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Computer dinosaurs stalk the earth alongside fantastic puppets in Steven Spielberg's pounds 50 million blockbuster.

The awesome T-Rexes, pterodactyls, velociraptors and other prehistoric wonders are a combination of computer generated effects and brilliant animatronic puppetry work.

It's all so seamlessly done that even Dennis Muren, the Oscar- winning SFX expert in charge of about a third of the film's budget, struggled to tell the difference.

He explained: "When you see a pair of T-Rexes drag a man from a car and tear the car apart, those are the ones built by Stan Winston's team and controlled by puppeteers.

"But when the man is then pulled to pieces, that's all done by computer graphics.

"Even when I watched the film, I had to think hard to remember which was which."

The pictures at the top of the page show how computer wizardry was used to create the first memorable sequence in the film - when stegosaurus stagger across a riverbed.

Stan Winston, who made a model for Arnold Schwarzenegger's Terminator in 1984, worked with more than 100 artists and technicians to design, draw, sculpt, mould and paint the mechanical dinosaurs.

Their job was made even tougher because of the monster success of Jurassic Park and their original dino delights.

Because Spielberg's demand this time round was: "Make me something I've never seen before."

That's was Winston and his wonder workers set out to do. But creating the radio-controlled, 25-foot high prehistoric puppets meant coping with some tricky problems.

For instance, everyone on the film location had to keep their mobile telephones switched off in case they interfered with the models' electrical systems.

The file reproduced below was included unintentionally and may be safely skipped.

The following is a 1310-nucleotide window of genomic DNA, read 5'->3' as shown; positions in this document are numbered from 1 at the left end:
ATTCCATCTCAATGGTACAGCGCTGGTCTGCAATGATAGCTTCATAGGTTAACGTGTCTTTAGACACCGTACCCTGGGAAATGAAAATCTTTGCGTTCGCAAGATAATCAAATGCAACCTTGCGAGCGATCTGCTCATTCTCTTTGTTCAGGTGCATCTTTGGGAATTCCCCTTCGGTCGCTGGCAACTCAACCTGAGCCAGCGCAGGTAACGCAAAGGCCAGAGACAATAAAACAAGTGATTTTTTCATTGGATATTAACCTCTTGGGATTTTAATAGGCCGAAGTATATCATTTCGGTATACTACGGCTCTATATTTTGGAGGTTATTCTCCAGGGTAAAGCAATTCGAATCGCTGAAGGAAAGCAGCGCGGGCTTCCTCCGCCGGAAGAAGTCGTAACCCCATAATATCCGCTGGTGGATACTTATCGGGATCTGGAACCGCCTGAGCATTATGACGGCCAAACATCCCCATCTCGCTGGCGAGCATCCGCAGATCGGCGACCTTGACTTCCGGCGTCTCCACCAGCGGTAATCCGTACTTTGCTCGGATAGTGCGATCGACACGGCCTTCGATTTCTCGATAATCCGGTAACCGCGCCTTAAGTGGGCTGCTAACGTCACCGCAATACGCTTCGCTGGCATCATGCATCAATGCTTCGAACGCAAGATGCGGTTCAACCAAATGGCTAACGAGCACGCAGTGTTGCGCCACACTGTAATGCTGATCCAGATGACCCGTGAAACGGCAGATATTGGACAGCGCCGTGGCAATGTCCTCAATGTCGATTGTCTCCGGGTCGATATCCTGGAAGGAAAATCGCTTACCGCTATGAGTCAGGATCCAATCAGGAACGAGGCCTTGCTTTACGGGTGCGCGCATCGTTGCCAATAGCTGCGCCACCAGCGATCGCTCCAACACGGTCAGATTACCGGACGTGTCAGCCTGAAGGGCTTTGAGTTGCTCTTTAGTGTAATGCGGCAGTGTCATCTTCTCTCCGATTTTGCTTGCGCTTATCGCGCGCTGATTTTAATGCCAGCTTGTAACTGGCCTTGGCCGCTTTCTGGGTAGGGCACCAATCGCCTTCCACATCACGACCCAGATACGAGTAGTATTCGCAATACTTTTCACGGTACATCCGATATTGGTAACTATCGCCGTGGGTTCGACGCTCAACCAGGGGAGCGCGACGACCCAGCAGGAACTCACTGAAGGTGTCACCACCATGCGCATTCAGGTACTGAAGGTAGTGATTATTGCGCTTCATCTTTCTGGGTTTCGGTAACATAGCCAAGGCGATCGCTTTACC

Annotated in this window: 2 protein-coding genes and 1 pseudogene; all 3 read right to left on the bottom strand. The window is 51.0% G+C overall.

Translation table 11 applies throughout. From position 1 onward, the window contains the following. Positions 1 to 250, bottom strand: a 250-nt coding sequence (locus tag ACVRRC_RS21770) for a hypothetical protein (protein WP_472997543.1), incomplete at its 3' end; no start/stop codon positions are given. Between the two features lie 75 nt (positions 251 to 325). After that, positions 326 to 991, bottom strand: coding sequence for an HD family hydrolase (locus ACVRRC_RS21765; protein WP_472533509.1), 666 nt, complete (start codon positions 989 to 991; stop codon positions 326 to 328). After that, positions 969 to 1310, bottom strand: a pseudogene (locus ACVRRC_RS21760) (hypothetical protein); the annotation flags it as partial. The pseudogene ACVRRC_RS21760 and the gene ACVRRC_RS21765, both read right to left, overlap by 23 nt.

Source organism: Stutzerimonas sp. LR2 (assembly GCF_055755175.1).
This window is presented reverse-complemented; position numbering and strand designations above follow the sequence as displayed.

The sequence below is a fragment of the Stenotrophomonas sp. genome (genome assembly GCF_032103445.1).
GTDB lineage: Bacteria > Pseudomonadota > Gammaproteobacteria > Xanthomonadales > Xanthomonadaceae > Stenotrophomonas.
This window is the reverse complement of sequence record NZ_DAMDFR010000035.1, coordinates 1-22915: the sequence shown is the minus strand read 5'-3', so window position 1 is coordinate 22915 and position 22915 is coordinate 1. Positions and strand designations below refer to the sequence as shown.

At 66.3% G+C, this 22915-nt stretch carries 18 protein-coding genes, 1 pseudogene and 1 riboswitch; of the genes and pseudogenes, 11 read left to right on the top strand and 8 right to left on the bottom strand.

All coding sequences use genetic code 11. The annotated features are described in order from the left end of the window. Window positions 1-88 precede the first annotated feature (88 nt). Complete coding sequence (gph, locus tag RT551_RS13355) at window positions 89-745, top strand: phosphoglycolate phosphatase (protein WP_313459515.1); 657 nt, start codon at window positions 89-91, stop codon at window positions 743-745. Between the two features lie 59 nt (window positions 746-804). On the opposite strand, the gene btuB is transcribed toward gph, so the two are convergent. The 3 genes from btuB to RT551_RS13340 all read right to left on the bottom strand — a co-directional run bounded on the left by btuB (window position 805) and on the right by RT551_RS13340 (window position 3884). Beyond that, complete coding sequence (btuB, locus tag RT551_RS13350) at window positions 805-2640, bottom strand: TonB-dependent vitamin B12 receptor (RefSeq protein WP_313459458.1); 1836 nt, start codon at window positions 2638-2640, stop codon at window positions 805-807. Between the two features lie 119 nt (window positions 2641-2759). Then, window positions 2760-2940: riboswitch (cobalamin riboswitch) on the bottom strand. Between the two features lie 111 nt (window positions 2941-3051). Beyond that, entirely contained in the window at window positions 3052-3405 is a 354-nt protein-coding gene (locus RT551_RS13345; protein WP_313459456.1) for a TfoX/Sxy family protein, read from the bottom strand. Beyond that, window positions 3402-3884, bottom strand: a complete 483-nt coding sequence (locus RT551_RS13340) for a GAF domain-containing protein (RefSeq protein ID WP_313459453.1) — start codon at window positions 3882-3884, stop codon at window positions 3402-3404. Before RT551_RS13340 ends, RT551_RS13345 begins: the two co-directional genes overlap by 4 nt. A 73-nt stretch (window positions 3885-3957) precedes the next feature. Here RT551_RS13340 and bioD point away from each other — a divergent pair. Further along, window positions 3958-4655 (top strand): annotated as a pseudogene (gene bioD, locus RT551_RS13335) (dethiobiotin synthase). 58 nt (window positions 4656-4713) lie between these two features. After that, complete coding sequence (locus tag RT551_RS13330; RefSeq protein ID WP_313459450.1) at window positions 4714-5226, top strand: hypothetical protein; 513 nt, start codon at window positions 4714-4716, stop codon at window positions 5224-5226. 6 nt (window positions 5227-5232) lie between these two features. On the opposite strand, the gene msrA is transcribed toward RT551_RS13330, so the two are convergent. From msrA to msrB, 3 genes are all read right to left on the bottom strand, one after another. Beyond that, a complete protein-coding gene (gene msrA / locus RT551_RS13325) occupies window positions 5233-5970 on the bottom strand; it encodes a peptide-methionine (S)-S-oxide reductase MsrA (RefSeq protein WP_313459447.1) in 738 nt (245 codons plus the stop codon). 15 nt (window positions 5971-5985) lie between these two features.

Winston explained: "It was new technology and we didn't know quite how it was going to work out.

"And the models were so heavy and dangerous that all the actors involved would have been in danger had we not had total control."

That meant a specific procedure for each individual monster model.

With the T-Rex, Winston stood next to Steven Spielberg as he was directing the movie. Then Winston spoke to the puppeteers through headsets, giving them their direction.

Spielberg ensured that all his SFX experts stuck closely to how things might have been 65 million years ago by having a dinosaur expert on hand.

Dr Jack Homer, a paleontologist from the Museum of The Rockies, revealed: "My job was to make sure the dinosaurs looked real.

"We don't know precisely how they looked or moved, but we can take skeletons and flesh out the muscles, based on birds, and we do know how far bones can move. The only thing we don't know for sure is the sounds they made."

But Dr Homer admitted that a little licence was allowed with the movie.

He said: "For example, I think the T-Rex was much slower, not so agile or so much of a predator as we make it - the velociraptor was really king of the jungle.

"The 'raptors were relatively small, but had three claws on each hand, all of them razor-sharp, and one on each foot.

"They would just grab hold of their prey, pull up their hind claws and disembowel them.

"We do see them in the film, but it's the T-Rex that dominates because it is more impressive on screen."

Spielberg himself admitted: "It is very hard to better yourself with any sequel, because what we lose is originality of the first movie.

"With a sequel, the audience says `Okay, we know all about the magic ... now what else do you have to show us?'

"Hopefully, we can satisfy their appetite."

A star is born

Various models of Velociraptors were created, some with cable-control, like brakes on a bicycle: some were radio-controlled, like remote-controlled model cars; two were people in dinosaur costumes.


Means "fast stealer"

Height: 6 feet; 170 to 200lbs

Length: 11 feet

Time: Late Cretaceous(Krah-TAY-shuss)

Place: Modern-day China, Mongolia, Russia

Behaviour: Bloodthirsty: built to run down its enemies and slash them with its fott claw; usually smart; it hunted in packs

Description: Low skull: two rows of serrated teeth; runs with cheetah-like speed: huge razor-sharp retractable claw on each foot: long bony tail used for balance
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Title Annotation:Features
Publication:Daily Record (Glasgow, Scotland)
Date:Jul 11, 1997
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